Whenever I talk to a class about understanding source types, I like to ask how many of them have ever used a print encyclopedia for research. Or even seen one. There’s usually one student in every class who will hesitantly put their hand up, and then look around as they realize they’re the only one with their hands up.
Which I think is probably part of the reason why so many students have a hard time understanding what a reference source is or when and why to use one. Same goes for magazines, newspapers, journals, etc. – if all of these source are open in a tab, how do you figure out what it is and where it fits in the information timeline.
Many of us learned what these kinds of sources are by actually getting our hands on them, and so as I was talking with teachers about improving our students’ understanding of how different types of sources work, we thought “why not have students get their hands on some sources?” Newspapers, magazines, and books were easy to get. I get the ALAN Review and (in that way that random mail often ends up on the librarian’s desk) I lucked into a copy of Journal of Microscopy, so I was all set with academic journals. While there are no encyclopedias in my current library, I knew my old library had an old set of encyclopedias and the librarian there was kind enough to loan me a few volumes (thanks Amy Perry!).
Our first activity was intended as a warm-up but ended up taking about 20-25 minutes with each class. We gave each table of students one type of source and some big paper and asked them to try to answer the following questions:
- What are the defining characteristics of this type of source?
- Who do you think is the audience for this source?
- Why/when would someone use this source?
- Who is responsible for the information in this source?
I was so impressed by what students were able to observe as they looked at these different kinds of sources. While there were some tongue-in-cheek answers (“why would someone use this?” Because their wifi isn’t working), students were also able to discern the differences between each kind of source and identify who the creators and potential audiences were for each source type.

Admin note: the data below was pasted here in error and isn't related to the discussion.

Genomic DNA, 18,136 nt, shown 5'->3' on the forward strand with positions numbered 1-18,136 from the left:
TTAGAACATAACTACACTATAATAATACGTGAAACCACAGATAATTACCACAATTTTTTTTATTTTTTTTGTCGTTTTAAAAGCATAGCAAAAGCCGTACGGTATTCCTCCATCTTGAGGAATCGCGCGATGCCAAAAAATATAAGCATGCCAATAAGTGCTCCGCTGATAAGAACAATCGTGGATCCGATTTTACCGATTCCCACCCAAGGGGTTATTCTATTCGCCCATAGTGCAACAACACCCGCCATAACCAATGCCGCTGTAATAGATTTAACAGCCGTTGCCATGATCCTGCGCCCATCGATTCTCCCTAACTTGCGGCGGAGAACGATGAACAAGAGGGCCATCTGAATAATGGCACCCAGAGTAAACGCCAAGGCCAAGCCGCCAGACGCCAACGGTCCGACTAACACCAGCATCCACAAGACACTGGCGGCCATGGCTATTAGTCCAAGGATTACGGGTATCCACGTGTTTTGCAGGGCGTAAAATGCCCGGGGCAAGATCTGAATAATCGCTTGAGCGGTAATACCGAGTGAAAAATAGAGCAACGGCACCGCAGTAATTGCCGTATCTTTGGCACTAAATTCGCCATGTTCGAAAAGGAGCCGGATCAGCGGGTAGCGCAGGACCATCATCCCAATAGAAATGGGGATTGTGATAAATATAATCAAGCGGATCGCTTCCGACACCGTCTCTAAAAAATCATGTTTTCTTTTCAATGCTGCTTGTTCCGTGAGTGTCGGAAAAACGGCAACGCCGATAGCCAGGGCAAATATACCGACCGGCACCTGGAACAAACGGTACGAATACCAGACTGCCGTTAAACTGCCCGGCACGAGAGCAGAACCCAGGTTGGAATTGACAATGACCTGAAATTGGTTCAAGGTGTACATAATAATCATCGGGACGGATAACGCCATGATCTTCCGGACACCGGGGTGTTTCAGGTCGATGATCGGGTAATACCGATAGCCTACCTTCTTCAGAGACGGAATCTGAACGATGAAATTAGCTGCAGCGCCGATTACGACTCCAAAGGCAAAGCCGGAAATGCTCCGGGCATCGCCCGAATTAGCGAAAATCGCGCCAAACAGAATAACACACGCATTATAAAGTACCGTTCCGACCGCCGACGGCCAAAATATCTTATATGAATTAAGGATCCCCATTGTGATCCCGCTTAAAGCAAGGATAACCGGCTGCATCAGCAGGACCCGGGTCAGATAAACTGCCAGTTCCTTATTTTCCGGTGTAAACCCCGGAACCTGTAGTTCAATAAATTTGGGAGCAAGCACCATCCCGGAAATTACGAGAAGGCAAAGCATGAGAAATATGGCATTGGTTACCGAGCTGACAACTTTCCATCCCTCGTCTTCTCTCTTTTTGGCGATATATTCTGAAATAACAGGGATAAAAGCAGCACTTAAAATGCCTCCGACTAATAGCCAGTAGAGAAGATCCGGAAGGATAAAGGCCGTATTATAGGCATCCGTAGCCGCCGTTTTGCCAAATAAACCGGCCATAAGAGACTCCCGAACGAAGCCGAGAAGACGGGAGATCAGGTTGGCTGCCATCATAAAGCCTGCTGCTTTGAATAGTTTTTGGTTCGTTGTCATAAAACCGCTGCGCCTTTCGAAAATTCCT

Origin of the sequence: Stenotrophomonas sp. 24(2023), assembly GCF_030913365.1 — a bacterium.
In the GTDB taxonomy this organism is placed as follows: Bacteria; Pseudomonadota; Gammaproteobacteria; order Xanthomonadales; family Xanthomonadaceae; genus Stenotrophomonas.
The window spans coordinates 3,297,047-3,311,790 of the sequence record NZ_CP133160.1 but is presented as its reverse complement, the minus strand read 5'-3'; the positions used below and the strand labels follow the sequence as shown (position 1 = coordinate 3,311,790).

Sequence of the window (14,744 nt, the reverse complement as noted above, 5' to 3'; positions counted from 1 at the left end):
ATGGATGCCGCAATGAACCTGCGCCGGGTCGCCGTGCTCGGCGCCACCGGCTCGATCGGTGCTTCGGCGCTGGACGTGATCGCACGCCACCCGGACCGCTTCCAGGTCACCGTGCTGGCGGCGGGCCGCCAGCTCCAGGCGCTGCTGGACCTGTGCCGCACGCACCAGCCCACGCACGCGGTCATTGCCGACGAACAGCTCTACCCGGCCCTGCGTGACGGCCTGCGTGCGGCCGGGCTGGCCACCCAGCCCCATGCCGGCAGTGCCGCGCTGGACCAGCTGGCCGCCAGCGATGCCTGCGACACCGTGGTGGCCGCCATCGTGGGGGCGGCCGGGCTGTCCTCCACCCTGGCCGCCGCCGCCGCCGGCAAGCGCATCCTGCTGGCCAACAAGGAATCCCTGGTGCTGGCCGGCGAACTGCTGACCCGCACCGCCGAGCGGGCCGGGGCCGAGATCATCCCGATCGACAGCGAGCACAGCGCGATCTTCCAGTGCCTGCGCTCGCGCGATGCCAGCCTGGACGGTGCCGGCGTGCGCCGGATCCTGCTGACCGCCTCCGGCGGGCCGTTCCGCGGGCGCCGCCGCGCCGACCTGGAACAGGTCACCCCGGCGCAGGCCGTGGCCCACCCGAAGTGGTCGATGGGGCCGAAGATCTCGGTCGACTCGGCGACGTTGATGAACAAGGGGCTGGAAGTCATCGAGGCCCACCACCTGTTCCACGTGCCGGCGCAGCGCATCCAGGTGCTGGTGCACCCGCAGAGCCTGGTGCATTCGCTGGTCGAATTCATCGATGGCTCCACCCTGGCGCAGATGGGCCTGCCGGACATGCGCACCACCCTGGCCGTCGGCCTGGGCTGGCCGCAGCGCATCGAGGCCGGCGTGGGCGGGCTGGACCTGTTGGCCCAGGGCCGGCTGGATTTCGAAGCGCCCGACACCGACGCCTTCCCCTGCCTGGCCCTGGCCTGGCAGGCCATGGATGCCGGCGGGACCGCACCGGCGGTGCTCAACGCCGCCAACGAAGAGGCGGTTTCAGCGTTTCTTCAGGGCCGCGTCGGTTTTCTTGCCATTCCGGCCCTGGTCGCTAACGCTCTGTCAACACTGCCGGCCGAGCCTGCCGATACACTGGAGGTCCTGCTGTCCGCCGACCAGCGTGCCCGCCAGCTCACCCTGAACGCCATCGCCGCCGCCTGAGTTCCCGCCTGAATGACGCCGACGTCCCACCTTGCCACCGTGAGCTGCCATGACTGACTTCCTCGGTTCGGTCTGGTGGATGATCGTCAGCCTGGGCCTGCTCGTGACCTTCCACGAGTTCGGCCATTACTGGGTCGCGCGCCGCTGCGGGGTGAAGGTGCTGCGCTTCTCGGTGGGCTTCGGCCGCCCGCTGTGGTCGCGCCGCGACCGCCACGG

From there, we moved into an activity I’ve done before – the source type card sort. I updated it using some of the language from this awesome information literacy module from NoodleTools. It may be coincidence (or confirmation bias), but it seemed like students had a much easier time matching descriptors to source types than they had when I tried this activity before. I think having some time to generate their own understandings of these kinds of sources really helped in building a mental model of each source type.
The teachers I was working with really wanted students to dig into understanding sources, so next we tried to apply what we’d discussed so far by doing a source deck activity. I’d built my deck around labor movements through history, and we asked students to use the source type categories from NoodleTools to identify what kind of source they were looking at. We had a lot more ideas for what to do with the source deck, but ran out of time because our opening activity took longer than expected – but I’m glad to have the deck (and ideas!) for another class.
One of the things we hadn’t been planning to talk about, but emerged in our discussions, was the distinction between “database source” and “source found in a database.” I talk to a lot of students who seem to think that “database” is a type of source – and the way teachers require “database sources” doesn’t help this misunderstanding. I’ve long struggled to find a good way to explain to students what, exactly, a database is, but I think I’ve found an analogy that works: a charcuterie board. I ended up pulling this slide together in the middle of class and introducing it in the last two minutes, but I definitely saw some lightbulbs go off as I explained it.
I feel very lucky that I got this much time to talk with students about source types, and while I don’t know if I’ll always have this much time I can definitely use some of these activities in other classes.
How about you? What has helped your students understand different kinds of sources?
I suspect this activity is pitched at students younger than mine, but it is something that I struggle with too. Getting their hands on physical sources definitely helps, so this is a great activity! I like the charcuterie board idea–I’ve used legos which are also great for teaching controlled vocabulary and critical use of search terms in a database. Plus, starting class with a box of legos always gets the students invested!
I actually did this with juniors! I’d love to do it with younger students in the future, but there was definitely a gap in students’ understanding even as they reach the upper levels. I think getting their hands on physical sources could work well for any age.
Love the charcuterie board analogy. Stealing it. Thanks for sharing another great post.
I completely agree with Chris above! The charcuterie board idea is beyond genius. I will definitely borrow that when faced with yet another person scrolling through EBSCO who asks me, “But is this a database source? I need a database source! How do we filter for database sources?”
Every post, something steal worthy!!! Thank you, again!!!